Skip navigation

Category Archives: Convictions and Beliefs

Being a “conservative” means a lot of different things to me.  It describes my preference in government, my lifestyle, even the way I dress.  But today I want to bring attention to people who are calling themselves politically conservative, yet not living the lifestyle that they purport to believe in.

Last November, I found myself recovering from reconstructive ankle surgery on my mother’s couch.  I couldn’t go anywhere or do anything for almost a month, so the internet became my very best friend.  After reading everything there was to read, playing all the games I had the energy to play, and chatting with everyone who would listen, I found myself on Twitter.

I’d had a Twitter account for at least a year, but never really “got it.”  But this time, I found a group of youngsters (ranging in age from 20-30) who work in D.C. for various political entities, all seeming to be the frontrunners in the world of conservative political media and the “who’s who” of #TCOT.  What a fun bunch!  I shared their interests and beliefs and truly enjoyed talking to them at length.

Somewhere between then and now, the associations spread to even lesser acquaintances of theirs, and my group of followers turned into a mix of all ages and walks of life.  As in real life, I began to notice a few things that I truly dislike in people: young women throwing themselves at men or exhibiting “attention-seeking behavior” (think making out with another girl at a frat party), rumors or even confirmations of people sleeping around, requests for provocative photos, men completely objectifying women, married men openly flirting, and even married men flirting with me.

I do not associate with these sort of people in everyday life, and I finally had to make the decision to not associate with them online as well.  I have been interested in men who I think are great guys, only to find out that they drunkenly slept with one of my good friends.  It is so very disappointing – the man you thought was virtuous took advantage of the situation, and your friend can’t make a good decision either.  I know that they are both single, and can do as they wish and that’s fine – it’s just disappointing and rules him out of the dating pool for me, as well as lessens my female friend in my eyes.  I don’t form friendships with married men unless their wife is a part of the friendship as well.  I rarely have sex outside of an established relationship, and I don’t unabashedly flirt with men unless I know I’m the only one he’s interested in. I don’t expect everyone to subscribe to my way of life, and Lord knows that I am not perfect and I have slipped up my fair share of times, but I am aware of my flaws and actively try not to repeat my mistakes.  Above all, I know that by having this sort of romantic life, I don’t have to worry about hurting anyone, especially myself.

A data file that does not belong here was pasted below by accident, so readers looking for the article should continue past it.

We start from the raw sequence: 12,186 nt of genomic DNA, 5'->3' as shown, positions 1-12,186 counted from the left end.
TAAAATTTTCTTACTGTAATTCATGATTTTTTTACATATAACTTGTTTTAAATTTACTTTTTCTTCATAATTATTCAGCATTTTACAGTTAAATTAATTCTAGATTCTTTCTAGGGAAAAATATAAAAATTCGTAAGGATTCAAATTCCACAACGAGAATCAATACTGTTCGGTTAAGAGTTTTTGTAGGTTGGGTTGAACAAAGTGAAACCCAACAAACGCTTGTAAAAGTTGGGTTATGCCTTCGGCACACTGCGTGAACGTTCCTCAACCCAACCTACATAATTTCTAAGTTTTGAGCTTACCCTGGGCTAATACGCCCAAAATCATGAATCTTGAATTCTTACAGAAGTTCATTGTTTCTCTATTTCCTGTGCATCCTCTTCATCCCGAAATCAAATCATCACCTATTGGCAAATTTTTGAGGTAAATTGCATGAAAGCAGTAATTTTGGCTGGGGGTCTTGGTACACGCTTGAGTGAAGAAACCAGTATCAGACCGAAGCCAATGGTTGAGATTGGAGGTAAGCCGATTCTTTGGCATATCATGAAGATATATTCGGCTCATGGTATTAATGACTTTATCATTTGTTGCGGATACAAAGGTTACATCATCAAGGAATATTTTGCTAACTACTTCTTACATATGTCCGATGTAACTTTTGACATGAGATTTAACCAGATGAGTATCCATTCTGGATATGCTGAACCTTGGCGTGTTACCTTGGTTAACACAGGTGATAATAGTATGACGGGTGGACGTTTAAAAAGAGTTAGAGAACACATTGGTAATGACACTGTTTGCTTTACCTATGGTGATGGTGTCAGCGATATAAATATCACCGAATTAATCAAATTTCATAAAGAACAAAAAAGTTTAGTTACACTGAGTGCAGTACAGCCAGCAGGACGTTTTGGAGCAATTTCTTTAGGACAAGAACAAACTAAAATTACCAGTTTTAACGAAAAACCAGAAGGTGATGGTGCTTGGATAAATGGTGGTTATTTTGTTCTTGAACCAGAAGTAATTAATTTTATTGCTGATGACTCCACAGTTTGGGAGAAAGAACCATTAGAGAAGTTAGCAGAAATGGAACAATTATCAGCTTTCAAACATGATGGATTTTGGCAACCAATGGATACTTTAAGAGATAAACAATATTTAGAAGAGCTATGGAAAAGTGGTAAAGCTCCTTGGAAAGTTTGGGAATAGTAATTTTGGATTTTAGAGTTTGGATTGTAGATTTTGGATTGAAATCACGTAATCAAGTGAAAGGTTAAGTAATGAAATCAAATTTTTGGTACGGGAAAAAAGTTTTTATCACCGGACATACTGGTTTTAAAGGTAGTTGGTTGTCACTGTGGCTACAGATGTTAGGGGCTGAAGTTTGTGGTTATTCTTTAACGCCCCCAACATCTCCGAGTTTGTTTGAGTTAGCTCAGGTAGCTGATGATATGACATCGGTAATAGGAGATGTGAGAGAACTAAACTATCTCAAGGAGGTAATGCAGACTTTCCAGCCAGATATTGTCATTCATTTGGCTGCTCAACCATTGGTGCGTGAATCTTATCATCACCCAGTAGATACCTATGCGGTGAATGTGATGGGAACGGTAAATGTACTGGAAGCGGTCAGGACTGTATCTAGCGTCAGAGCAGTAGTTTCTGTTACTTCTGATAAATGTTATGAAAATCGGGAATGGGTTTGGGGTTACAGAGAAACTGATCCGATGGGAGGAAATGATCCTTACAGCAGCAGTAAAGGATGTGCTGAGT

Back to my initial point – on a very basic level, this is the behavior that Conservative politicians get skewered for.  Infidelity, exchanging photos with women, etc, and you certainly never heard of Condi Rice flirting with a married man.  It’s ten times worse for the conservative party because we are supposed to uphold the virtues of marriage, be good Christians, revere women, and overall just NOT do this type of thing!  These are our future lobbyists, campaign managers, speech writers, journalists, and possibly even leaders.  We cannot hold our leaders to a higher standard than we hold ourselves.  They may believe in small government and fiscal conservatism, but that seems to be where their conservative beliefs end.  Do you really want this type of behavior to be associated with the conservative party?

The local Young Republican branches here are riddled with some questionable morals as well.  The social director of the YR group in my county openly brags to his friends about getting blow jobs in parking lots and taking women home from bars (even if it’s not true, women should not be spoken of in this manner), and another group’s leadership includes women who go home with strangers from bars.  So there is yet another place that I can’t in good conscience associate with like-minded people.  Don’t even get me started on the fact that the majority of young attendees of CPAC see it as an opportunity to get plastered and hook up.

At last, after actually being quite hurt by some of the behavior mentioned above, I have deleted my Twitter account.  I do miss it – I miss getting news updates through the eyes of fellow conservatives.  I miss having someone to talk to when I can’t sleep.  But I don’t miss being constantly disappointed by my peers.  In time, I hope to move past all this disappointment and find some true (trruuuuuuue) conservatives that lead virtuous lives and set a better example for the type of leaders I hope to elect.  Meanwhile, I ask my #tcot readers – are you really living a conservative life?